It must have reflected great credit on Lieut. Lemuel Gay when it was completed, for he was well skilled in the art of manipulating stone.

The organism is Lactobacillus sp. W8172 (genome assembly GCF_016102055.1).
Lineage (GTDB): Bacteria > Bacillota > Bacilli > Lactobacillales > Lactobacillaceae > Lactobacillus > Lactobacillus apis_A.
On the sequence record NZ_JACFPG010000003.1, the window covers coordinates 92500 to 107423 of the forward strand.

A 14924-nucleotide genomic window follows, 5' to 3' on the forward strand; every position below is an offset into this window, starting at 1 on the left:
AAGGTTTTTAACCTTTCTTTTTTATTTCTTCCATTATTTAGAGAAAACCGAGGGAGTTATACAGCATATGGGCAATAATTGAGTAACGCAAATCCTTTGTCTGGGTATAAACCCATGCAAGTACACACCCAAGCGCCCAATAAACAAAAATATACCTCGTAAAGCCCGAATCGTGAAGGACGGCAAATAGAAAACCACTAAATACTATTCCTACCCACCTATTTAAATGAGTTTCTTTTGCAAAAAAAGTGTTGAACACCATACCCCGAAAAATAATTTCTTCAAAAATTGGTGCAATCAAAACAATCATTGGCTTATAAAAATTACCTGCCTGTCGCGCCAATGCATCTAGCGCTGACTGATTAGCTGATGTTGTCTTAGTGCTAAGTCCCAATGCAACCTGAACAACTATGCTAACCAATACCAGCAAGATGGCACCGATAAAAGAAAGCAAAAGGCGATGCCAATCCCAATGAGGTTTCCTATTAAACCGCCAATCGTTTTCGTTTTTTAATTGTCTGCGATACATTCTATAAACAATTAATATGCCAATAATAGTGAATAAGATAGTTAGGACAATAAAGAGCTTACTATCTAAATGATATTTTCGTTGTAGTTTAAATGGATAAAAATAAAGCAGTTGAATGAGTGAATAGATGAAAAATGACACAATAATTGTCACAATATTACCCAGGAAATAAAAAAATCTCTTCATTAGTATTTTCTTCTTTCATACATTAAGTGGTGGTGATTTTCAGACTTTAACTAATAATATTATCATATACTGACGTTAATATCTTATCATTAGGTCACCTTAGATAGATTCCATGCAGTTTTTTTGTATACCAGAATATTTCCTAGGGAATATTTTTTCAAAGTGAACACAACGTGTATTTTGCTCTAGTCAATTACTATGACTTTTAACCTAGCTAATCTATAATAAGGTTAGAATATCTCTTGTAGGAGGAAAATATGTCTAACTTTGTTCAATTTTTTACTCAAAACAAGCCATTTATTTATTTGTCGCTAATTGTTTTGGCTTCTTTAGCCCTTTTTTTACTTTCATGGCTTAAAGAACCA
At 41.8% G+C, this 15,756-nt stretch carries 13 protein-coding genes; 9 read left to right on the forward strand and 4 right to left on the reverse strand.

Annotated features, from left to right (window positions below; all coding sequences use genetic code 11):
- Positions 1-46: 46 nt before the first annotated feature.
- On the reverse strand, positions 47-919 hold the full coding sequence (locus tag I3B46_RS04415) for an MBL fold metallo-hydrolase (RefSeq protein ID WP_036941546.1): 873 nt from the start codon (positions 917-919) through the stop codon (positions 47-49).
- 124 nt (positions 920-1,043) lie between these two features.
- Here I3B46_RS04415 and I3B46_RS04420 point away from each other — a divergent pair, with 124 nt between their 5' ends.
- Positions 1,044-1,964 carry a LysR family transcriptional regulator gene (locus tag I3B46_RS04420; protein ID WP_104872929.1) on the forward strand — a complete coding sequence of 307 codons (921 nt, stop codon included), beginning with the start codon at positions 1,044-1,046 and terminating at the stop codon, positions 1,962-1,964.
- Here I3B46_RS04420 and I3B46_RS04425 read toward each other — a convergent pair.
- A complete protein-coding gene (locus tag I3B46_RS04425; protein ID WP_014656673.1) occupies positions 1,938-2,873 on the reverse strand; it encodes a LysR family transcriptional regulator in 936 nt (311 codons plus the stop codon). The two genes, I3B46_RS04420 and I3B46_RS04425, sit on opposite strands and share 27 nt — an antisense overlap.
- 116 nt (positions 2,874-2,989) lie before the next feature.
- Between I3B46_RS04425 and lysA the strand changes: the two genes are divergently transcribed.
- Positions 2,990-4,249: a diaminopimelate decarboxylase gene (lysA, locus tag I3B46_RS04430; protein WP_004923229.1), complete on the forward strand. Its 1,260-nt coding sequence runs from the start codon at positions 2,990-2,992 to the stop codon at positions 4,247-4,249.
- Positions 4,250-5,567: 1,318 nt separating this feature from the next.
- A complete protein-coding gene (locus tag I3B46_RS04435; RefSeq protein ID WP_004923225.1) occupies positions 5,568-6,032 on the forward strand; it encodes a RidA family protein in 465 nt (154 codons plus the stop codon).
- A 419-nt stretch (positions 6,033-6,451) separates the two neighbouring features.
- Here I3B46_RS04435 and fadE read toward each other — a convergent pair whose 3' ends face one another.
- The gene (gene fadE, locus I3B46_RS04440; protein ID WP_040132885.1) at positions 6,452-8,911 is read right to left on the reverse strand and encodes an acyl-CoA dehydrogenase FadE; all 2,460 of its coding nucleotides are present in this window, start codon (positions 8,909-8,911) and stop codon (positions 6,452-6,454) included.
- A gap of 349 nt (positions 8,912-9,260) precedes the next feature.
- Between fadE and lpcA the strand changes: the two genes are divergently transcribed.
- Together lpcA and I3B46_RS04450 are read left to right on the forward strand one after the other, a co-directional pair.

The site of this pound had been selected when the towns now known as Canton and Stoughton were one, and it was used by the inhabitants of both villages. Eight years after the erection of the pound, when the first precinct desired to become a township and take upon itself the name of Canton, it was proposed that the Act of incorporation should contain a clause to the effect that the inhabitants of Stoughton should have liberty to impound cattle, horses, sheep, or swine as long as should suit their pleasure, and when they should no longer desire to drive their strays four miles to pound, - or in other words, when they should erect a new pound at their village, - the town of Canton would pay to the town of Stoughton their proportionate part of the value of the pound at the time the latter should cease to use it. There is no evidence that this was done. In the division of the common property of the towns, the pound remained with Canton ; but its situation was as inconvenient to the new town as it had been to ancient Stoughton, and, April 8, 1835, it was torn down, the stones used as the foundation for a factory in its immediate vicinity, and a new one was erected at Canton Corner, on Dedham Street, opposite the Leeds house. This was built by Capt. William McKendry, who built the meetinghouse in 1824. It was completed in September, 1835, and he received for his labor forty dollars. This pound remained until February, 1841, when it was removed to its present site in the rear of the old Town-House.